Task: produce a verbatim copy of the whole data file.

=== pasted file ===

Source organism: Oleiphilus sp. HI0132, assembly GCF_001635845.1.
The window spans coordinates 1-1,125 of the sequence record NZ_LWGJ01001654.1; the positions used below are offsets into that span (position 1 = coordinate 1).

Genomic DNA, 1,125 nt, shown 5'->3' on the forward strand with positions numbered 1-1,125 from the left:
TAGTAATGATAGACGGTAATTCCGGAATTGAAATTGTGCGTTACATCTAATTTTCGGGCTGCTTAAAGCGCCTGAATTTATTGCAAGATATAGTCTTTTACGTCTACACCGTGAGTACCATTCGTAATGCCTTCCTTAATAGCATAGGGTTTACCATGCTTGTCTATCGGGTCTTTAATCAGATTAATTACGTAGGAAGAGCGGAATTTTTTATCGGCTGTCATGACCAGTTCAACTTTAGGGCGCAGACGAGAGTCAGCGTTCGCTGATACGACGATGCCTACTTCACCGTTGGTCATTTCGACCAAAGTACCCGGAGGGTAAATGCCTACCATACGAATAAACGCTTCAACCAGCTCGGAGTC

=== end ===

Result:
Source organism: Oleiphilus sp. HI0132, assembly GCF_001635845.1.
The window spans coordinates 1-1,125 of the sequence record NZ_LWGJ01001654.1; the positions used below are offsets into that span (position 1 = coordinate 1).

Genomic DNA, 1,125 nt, shown 5'->3' on the forward strand with positions numbered 1-1,125 from the left:
TAGTAATGATAGACGGTAATTCCGGAATTGAAATTGTGCGTTACATCTAATTTTCGGGCTGCTTAAAGCGCCTGAATTTATTGCAAGATATAGTCTTTTACGTCTACACCGTGAGTACCATTCGTAATGCCTTCCTTAATAGCATAGGGTTTACCATGCTTGTCTATCGGGTCTTTAATCAGATTAATTACGTAGGAAGAGCGGAATTTTTTATCGGCTGTCATGACCAGTTCAACTTTAGGGCGCAGACGAGAGTCAGCGTTCGCTGATACGACGATGCCTACTTCACCGTTGGTCATTTCGACCAAAGTACCCGGAGGGTAAATGCCTACCATACGAATAAACGCTTCAACCAGCTCGGAGTC